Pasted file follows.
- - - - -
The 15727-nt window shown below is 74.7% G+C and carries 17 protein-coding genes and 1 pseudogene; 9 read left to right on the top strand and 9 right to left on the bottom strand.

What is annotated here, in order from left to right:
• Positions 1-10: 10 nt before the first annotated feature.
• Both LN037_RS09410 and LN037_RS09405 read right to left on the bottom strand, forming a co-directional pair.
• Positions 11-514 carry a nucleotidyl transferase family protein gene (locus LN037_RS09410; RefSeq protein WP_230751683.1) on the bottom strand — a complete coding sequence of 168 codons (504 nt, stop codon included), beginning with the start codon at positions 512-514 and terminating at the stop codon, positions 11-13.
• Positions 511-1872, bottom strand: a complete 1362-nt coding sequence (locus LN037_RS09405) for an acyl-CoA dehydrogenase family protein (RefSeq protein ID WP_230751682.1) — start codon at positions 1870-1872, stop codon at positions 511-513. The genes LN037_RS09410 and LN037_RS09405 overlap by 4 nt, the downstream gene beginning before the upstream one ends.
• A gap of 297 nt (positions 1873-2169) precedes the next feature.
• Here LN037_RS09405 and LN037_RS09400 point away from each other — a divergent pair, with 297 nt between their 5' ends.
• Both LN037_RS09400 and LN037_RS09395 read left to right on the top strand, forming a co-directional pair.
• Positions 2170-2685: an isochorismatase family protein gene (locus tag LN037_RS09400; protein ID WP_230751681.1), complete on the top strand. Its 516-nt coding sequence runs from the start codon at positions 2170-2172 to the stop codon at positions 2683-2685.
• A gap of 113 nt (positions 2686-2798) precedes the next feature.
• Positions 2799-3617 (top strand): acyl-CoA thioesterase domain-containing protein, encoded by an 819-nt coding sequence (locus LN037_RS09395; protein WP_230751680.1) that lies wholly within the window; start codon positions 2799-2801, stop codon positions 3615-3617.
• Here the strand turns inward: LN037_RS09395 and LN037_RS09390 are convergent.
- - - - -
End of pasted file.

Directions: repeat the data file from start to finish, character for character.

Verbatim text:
The 15727-nt window shown below is 74.7% G+C and carries 17 protein-coding genes and 1 pseudogene; 9 read left to right on the top strand and 9 right to left on the bottom strand.

What is annotated here, in order from left to right:
• Positions 1-10: 10 nt before the first annotated feature.
• Both LN037_RS09410 and LN037_RS09405 read right to left on the bottom strand, forming a co-directional pair.
• Positions 11-514 carry a nucleotidyl transferase family protein gene (locus LN037_RS09410; RefSeq protein WP_230751683.1) on the bottom strand — a complete coding sequence of 168 codons (504 nt, stop codon included), beginning with the start codon at positions 512-514 and terminating at the stop codon, positions 11-13.
• Positions 511-1872, bottom strand: a complete 1362-nt coding sequence (locus LN037_RS09405) for an acyl-CoA dehydrogenase family protein (RefSeq protein ID WP_230751682.1) — start codon at positions 1870-1872, stop codon at positions 511-513. The genes LN037_RS09410 and LN037_RS09405 overlap by 4 nt, the downstream gene beginning before the upstream one ends.
• A gap of 297 nt (positions 1873-2169) precedes the next feature.
• Here LN037_RS09405 and LN037_RS09400 point away from each other — a divergent pair, with 297 nt between their 5' ends.
• Both LN037_RS09400 and LN037_RS09395 read left to right on the top strand, forming a co-directional pair.
• Positions 2170-2685: an isochorismatase family protein gene (locus tag LN037_RS09400; protein ID WP_230751681.1), complete on the top strand. Its 516-nt coding sequence runs from the start codon at positions 2170-2172 to the stop codon at positions 2683-2685.
• A gap of 113 nt (positions 2686-2798) precedes the next feature.
• Positions 2799-3617 (top strand): acyl-CoA thioesterase domain-containing protein, encoded by an 819-nt coding sequence (locus LN037_RS09395; protein WP_230751680.1) that lies wholly within the window; start codon positions 2799-2801, stop codon positions 3615-3617.
• Here the strand turns inward: LN037_RS09395 and LN037_RS09390 are convergent.